Hoeven Holds Health Care Meetings in Grand Forks

Senator Visits New UND Medical School, Holds Meeting at Altru Medical Center

GRAND FORKS, N.D. – Senator John Hoeven today toured the new University of North Dakota (UND) School of Medicine and Health Sciences before holding a health care meeting at Altru Medical Center to discuss health care reform. The meeting included: Dave Molmen, CEO of Altru Hospital; Meghan Compton, General Counsel at Altru Hospital; Brad Gibbens, MPA, Deputy Director of the Center for Rural Health; Pete Antonson, Administrator of Northwood Deaconess Health Center; and Alan O’Neil, CEO of Unity Medical Center in Grafton. 

“Premiums and deductibles in North Dakota and across the nation continue to rise and some areas of the country will be left with little or no insurer competition next year. That is why we’re working to reform our health care system. While I do not support the Senate health care bill in its current form, we continue working on the legislation with the goal of providing greater access to health care and more affordable health insurance. Addressing the problems with Obamacare and reforming our health care system will be a process, not one bill, and meetings like today’s will allow us to take feedback from health care providers in North Dakota back to Washington.”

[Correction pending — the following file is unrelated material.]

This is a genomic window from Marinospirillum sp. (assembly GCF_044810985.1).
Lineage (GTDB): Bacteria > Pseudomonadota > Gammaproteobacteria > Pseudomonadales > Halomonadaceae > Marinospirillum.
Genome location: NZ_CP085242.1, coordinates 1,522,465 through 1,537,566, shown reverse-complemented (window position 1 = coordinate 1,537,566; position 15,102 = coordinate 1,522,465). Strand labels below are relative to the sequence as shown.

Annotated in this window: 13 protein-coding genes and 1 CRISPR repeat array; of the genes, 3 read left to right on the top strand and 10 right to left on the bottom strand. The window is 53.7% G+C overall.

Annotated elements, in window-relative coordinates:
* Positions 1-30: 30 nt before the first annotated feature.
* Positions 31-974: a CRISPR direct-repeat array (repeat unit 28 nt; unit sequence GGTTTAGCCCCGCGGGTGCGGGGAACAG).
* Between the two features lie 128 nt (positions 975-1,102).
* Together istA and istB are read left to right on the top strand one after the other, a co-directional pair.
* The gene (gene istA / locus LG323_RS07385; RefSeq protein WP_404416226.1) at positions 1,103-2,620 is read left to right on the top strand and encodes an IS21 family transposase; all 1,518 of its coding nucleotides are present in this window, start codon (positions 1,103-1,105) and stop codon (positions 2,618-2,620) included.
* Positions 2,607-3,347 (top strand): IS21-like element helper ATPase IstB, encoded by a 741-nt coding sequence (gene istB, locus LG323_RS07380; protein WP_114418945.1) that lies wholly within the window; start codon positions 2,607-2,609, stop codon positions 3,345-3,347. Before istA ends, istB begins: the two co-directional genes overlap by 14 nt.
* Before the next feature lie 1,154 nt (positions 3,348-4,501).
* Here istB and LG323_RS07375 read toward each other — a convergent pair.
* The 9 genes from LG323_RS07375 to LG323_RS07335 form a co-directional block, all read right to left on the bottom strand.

Hoeven outlined the need for health care reform to:

  • Stabilize the health insurance market to make it more competitive so consumers have access to better and more affordable health insurance plans.
  • Provide a health care system that enables greater access to health coverage for low-income individuals either through Medicaid or tax credits based on age and income that will make health insurance more affordable 

Today’s health care meetings continue the senator’s work to provide North Dakotans with better health care and health insurance options. Recently, Hoeven held a health care roundtable at Sanford Medical Center in Fargo with health care leaders and people with different perspectives on the health care debate. The senator has been meeting with health care providers, patients, North Dakota business owners, health insurers and individuals to gather input on health care reform.